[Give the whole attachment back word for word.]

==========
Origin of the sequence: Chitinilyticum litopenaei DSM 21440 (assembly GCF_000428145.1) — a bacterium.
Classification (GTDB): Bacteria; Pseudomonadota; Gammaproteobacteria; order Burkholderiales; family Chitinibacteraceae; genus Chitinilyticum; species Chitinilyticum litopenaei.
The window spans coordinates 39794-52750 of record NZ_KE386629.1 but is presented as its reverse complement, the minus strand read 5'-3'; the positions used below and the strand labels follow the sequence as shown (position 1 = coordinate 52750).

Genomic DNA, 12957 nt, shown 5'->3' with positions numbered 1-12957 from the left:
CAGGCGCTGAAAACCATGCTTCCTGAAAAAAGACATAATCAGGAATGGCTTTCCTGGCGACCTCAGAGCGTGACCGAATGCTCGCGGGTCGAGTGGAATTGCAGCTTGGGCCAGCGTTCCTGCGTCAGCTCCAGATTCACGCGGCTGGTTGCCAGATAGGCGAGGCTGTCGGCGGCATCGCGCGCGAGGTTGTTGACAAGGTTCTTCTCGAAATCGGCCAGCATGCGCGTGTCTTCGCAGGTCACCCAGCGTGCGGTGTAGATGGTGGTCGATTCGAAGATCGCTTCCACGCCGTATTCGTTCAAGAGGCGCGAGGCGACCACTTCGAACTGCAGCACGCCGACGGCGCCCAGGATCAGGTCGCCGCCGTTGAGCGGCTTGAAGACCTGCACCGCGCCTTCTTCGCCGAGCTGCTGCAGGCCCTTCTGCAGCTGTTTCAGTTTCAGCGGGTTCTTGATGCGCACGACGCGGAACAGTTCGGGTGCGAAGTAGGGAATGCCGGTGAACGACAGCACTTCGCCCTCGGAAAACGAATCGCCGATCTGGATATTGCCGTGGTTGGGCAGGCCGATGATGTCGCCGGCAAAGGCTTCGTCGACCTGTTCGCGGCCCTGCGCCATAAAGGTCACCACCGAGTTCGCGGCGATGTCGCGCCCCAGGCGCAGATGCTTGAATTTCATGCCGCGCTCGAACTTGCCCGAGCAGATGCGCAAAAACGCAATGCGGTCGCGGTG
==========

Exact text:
Origin of the sequence: Chitinilyticum litopenaei DSM 21440 (assembly GCF_000428145.1) — a bacterium.
Classification (GTDB): Bacteria; Pseudomonadota; Gammaproteobacteria; order Burkholderiales; family Chitinibacteraceae; genus Chitinilyticum; species Chitinilyticum litopenaei.
The window spans coordinates 39794-52750 of record NZ_KE386629.1 but is presented as its reverse complement, the minus strand read 5'-3'; the positions used below and the strand labels follow the sequence as shown (position 1 = coordinate 52750).

Genomic DNA, 12957 nt, shown 5'->3' with positions numbered 1-12957 from the left:
CAGGCGCTGAAAACCATGCTTCCTGAAAAAAGACATAATCAGGAATGGCTTTCCTGGCGACCTCAGAGCGTGACCGAATGCTCGCGGGTCGAGTGGAATTGCAGCTTGGGCCAGCGTTCCTGCGTCAGCTCCAGATTCACGCGGCTGGTTGCCAGATAGGCGAGGCTGTCGGCGGCATCGCGCGCGAGGTTGTTGACAAGGTTCTTCTCGAAATCGGCCAGCATGCGCGTGTCTTCGCAGGTCACCCAGCGTGCGGTGTAGATGGTGGTCGATTCGAAGATCGCTTCCACGCCGTATTCGTTCAAGAGGCGCGAGGCGACCACTTCGAACTGCAGCACGCCGACGGCGCCCAGGATCAGGTCGCCGCCGTTGAGCGGCTTGAAGACCTGCACCGCGCCTTCTTCGCCGAGCTGCTGCAGGCCCTTCTGCAGCTGTTTCAGTTTCAGCGGGTTCTTGATGCGCACGACGCGGAACAGTTCGGGTGCGAAGTAGGGAATGCCGGTGAACGACAGCACTTCGCCCTCGGAAAACGAATCGCCGATCTGGATATTGCCGTGGTTGGGCAGGCCGATGATGTCGCCGGCAAAGGCTTCGTCGACCTGTTCGCGGCCCTGCGCCATAAAGGTCACCACCGAGTTCGCGGCGATGTCGCGCCCCAGGCGCAGATGCTTGAATTTCATGCCGCGCTCGAACTTGCCCGAGCAGATGCGCAAAAACGCAATGCGGTCGCGGTG